(Bloomberg) -- U.S. supermarkets will see another plant-based meat competitor squeeze onto shelves crowded by the likes of Beyond Meat, Impossible Foods and Tyson Foods Inc. brands.

Archer Daniels Midland Co. plans to launch its first plant-based U.S. portfolio through the PlantPlus Foods joint venture with Brazilian beef producer Marfrig Global Foods SA, according to Global Foods head Leticia Goncalves of ADM’s nutrition unit. While details haven’t been disclosed, the executive said the firm’s strategy differs from what it did in Latin America by going beyond conventional meatless products such as veggie meatballs and burgers.

“Americans are open to new formats that don’t exist in the animal segment, like meals prepared with plant-protein ingredients,” Goncalves said.

Besides the retail market, the strategy is to extend to food services in the U.S., where many restaurants have not only one meatless item but an entire plant-based menu, she said.  

The $10-billion global plant-protein industry is forecast to triple during the next decade, with the world’s biggest meat producers including JBS SA and Tyson increasingly getting involved in a growing market dominated by alt-meat companies such as Beyond Meat and Impossible Foods. More than half of conventional meat eaters are diversifying to alternative proteins, according to research from ADM, which has turned its focus to the segment as a way to diversify from its volatile legacy business of buying and shipping crops.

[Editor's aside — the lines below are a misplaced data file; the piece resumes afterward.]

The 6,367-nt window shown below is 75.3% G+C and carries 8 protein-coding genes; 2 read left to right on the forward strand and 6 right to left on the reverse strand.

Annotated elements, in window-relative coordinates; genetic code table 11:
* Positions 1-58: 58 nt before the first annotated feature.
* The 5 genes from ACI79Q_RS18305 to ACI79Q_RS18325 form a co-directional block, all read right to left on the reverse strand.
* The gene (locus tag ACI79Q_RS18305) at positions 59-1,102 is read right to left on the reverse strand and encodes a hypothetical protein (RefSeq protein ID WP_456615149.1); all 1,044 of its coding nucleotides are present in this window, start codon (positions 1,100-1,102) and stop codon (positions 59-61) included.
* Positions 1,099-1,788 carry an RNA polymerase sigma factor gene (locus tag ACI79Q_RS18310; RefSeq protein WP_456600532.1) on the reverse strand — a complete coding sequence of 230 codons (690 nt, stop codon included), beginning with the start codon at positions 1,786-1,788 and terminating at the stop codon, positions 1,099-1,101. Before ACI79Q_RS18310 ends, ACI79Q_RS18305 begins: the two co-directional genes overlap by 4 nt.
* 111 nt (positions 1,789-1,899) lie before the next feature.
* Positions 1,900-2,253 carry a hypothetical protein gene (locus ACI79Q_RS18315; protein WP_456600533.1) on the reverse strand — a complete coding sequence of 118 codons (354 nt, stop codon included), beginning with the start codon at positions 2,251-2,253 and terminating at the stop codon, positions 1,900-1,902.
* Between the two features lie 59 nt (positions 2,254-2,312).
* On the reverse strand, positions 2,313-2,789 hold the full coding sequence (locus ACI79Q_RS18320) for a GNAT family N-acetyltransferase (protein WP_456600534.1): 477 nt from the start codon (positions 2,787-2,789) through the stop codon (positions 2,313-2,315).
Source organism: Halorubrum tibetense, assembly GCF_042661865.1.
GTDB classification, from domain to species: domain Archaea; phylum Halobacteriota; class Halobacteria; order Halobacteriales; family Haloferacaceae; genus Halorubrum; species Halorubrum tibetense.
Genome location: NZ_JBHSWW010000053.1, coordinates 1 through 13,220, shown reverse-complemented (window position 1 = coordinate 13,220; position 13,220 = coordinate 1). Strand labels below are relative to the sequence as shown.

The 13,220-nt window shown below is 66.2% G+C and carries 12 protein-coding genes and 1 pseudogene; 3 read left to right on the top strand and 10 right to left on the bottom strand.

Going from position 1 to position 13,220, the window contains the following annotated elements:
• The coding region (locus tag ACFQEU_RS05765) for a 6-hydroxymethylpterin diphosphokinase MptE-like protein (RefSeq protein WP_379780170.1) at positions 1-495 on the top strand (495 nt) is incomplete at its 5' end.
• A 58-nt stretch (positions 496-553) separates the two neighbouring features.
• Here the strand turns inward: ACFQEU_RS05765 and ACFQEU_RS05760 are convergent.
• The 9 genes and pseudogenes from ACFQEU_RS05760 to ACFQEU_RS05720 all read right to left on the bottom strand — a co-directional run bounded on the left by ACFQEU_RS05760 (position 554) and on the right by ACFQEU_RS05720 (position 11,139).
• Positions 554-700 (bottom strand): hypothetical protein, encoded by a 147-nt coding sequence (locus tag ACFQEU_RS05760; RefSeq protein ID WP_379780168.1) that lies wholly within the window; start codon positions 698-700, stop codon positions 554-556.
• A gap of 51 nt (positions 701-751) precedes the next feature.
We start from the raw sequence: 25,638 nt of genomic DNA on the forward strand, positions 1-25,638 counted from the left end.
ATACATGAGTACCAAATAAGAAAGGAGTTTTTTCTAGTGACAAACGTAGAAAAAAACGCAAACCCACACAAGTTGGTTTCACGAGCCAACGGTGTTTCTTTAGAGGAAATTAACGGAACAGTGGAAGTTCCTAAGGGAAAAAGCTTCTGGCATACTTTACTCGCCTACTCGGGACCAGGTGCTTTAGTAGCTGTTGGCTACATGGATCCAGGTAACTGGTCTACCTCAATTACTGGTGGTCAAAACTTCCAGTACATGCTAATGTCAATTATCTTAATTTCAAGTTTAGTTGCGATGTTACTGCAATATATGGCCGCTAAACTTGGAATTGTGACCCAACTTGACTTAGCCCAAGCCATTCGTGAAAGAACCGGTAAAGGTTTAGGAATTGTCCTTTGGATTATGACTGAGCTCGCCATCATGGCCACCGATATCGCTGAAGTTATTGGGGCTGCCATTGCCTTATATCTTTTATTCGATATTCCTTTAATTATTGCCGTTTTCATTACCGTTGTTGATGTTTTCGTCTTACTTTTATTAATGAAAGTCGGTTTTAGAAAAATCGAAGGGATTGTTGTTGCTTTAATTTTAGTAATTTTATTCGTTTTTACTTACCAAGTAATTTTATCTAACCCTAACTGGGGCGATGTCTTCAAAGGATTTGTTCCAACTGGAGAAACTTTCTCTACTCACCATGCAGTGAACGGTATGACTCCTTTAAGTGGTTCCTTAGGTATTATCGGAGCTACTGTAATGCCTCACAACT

European Push

The Chicago-based company is also working to expand its alt-meat business outside the U.S. ADM has talked with potential partners in Europe to not only provide ingredients or technology for plant-based products, but also to make goods that local food companies can sell under their own brand.

“We are working with all the big meat producers in Europe at the same way we started in the past with Marfrig,” she said.

ADM has ultimate plans to expand its presence on shelves outside Latin America and the U.S. with its own brand, though the main business is still supplying solutions and ingredients to clients that produce their final products.

“We are exploring potential partners for the future,” she said. “We are first making PlantPlus to be a success in Americas before taking this step.”

The PlantPlus Foods partnership was approved by regulators about a year ago and the first products started selling in May in Latin American supermarkets and food clients including sandwich chain Subway and Outback restaurants. The joint venture has seen double-digit sales growth each month since its launch, following the growth in the region’s overall alternative-meat market, according Roberto Ciciliano, head of ADM Nutrition in Latin America. 

“We see this market taking off in the next three years in the region, after the pandemic has delayed this growth pace a bit,” he said.

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